Monday, November 6, 2017

Interior Journey in Heart of Darkness

This is just a quick and dirty note, as a reminder and for the record. The orange arrows in the figure below indicate Marlow’s narrative/journey in Heart of Darkness. The nested boxes – think Matryoshka dolls, but also the structure of “Kubla Khan” – are the “myth logic” that projects the interior psyche onto the external world. We’re moving from civilized reason (Europe) through (primitive) Africa to basic human bonding (Ω).

Yeah, I know. It needs work. But not now. It’s a starting point.

Nested journey
1. Women hook Marlow up with a pilot’s job.
2. Marlow leaves Europe for the Congo.
3. Travels upriver into Africa.
Ω The NEXUS: Marlow bonds with helmsman.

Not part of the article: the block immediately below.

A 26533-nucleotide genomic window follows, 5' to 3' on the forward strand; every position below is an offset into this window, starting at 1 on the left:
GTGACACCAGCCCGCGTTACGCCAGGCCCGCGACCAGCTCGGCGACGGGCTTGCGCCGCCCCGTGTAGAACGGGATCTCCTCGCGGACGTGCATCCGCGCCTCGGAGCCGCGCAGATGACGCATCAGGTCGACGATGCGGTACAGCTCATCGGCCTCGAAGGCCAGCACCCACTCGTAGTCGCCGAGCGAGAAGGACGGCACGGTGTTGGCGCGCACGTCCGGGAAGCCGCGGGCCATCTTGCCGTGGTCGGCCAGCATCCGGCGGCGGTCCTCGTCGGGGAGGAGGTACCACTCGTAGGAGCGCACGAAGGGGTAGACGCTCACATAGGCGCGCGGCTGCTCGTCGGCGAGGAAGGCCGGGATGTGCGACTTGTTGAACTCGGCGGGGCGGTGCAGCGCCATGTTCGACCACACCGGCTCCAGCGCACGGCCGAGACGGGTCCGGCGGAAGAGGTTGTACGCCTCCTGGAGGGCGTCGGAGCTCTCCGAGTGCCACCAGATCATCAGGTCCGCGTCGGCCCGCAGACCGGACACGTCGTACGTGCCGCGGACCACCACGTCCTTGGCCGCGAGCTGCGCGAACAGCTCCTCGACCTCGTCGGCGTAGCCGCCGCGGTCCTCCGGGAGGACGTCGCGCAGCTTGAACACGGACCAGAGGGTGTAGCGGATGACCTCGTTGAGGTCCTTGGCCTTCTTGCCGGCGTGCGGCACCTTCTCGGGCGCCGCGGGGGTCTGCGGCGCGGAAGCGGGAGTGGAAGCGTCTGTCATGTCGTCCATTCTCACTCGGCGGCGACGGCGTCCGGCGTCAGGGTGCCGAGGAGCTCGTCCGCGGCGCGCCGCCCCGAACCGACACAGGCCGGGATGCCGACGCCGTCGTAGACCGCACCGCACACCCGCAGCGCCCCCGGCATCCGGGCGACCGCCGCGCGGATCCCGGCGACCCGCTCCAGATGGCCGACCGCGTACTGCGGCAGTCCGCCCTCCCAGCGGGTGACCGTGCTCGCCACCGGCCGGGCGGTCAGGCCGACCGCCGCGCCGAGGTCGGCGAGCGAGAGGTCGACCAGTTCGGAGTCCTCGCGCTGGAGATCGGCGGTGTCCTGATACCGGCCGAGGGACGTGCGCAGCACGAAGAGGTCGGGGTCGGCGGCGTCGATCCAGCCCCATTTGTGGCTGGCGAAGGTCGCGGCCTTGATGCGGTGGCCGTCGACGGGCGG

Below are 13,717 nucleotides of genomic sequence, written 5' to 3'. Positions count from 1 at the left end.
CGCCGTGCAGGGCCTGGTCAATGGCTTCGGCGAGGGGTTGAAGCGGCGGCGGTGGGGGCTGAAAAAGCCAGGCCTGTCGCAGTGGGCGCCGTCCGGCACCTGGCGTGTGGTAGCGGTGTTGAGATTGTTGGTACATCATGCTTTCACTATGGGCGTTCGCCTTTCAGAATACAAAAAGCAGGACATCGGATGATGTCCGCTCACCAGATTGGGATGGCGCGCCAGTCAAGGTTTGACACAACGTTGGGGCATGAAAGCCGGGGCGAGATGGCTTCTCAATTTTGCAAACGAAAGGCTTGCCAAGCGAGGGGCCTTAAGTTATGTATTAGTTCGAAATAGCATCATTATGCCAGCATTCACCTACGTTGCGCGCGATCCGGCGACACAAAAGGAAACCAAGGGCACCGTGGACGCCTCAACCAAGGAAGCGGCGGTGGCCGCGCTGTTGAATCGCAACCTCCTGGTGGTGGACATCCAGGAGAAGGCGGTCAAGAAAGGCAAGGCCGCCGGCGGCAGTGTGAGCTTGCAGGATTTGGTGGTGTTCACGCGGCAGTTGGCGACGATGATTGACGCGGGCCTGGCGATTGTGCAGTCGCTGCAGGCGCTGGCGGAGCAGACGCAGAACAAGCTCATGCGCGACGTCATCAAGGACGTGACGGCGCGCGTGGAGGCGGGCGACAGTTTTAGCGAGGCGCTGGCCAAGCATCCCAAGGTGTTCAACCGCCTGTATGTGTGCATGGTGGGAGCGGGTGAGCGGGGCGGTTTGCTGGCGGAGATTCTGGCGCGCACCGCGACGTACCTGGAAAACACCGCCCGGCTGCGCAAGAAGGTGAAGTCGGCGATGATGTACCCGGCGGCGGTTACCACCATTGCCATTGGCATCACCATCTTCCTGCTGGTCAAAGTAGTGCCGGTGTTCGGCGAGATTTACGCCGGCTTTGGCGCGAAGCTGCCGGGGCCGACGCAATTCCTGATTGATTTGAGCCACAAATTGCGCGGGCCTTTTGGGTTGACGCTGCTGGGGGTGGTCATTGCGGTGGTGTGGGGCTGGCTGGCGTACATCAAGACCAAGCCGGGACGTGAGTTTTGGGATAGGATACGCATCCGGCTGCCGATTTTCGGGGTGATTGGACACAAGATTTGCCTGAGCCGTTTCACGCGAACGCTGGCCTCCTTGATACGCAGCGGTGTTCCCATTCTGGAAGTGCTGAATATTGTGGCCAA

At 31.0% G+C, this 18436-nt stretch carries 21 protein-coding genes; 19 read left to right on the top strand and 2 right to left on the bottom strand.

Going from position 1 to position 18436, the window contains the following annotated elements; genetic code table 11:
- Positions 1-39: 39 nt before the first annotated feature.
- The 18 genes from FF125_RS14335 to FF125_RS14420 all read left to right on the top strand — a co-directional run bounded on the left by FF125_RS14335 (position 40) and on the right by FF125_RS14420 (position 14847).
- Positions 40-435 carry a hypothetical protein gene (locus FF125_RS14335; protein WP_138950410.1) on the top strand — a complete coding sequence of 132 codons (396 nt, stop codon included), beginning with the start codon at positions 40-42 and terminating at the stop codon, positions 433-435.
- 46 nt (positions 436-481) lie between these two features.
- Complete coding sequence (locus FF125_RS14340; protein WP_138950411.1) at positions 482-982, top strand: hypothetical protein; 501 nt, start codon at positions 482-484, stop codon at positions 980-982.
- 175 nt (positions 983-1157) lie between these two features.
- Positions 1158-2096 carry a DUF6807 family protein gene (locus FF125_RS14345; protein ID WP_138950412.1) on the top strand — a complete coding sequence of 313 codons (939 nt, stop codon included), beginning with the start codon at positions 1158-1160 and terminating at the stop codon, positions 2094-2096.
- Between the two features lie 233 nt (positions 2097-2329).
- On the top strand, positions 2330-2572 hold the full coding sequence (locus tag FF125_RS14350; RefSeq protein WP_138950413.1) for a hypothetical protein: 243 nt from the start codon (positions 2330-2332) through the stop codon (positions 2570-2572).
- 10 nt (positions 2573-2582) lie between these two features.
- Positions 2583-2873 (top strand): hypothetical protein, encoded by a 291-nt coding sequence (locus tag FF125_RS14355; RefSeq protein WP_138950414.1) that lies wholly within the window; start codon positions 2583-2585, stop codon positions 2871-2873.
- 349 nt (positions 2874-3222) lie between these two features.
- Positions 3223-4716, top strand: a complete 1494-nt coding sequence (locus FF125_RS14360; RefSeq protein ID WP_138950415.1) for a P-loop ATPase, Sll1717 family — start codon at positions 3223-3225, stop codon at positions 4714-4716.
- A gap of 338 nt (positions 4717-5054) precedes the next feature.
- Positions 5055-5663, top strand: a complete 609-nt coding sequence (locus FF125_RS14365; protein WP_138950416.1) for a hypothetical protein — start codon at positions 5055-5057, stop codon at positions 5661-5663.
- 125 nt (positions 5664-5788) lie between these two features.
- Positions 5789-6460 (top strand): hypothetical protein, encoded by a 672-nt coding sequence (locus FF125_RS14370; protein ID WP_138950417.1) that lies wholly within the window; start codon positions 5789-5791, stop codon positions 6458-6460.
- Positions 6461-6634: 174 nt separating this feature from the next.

3’. Marlow retrieves the ivory and Kurtz.
2’. Kurtz dies on journey back.
1’. Marlow lies to the Intended about Kurtz’s last words
The journey to and from the Central Journey becomes, in retrospective telling, an interior journey. That is, I’m asserting that it is really only in retrospect that Marlow realizes the importance of his bonding with the (incompetent) helmsman of his boat. That realization comes in his telling the story to those London gentlemen on that yacht in the Thames, which is at the very end of the Nexus paragraph, after he laid out that account of Kurtz that pretty much identified him with Europe.

And that’s why he so vigorously rejects women at the beginning of the Nexus. The English novel, but not the American, has used the attachment of man and woman in marriage/betrothal as central framing device. Heart of Darkness rejects that. It has no choice, as it's exploring quite a different psycho-cultural dynamic, one that's more abstractly linked to identity and state (a nation-state in Europe). These more abstract issues are also central to Apocalypse Now, the movie loosely based on Heart of Darkness.

More later.

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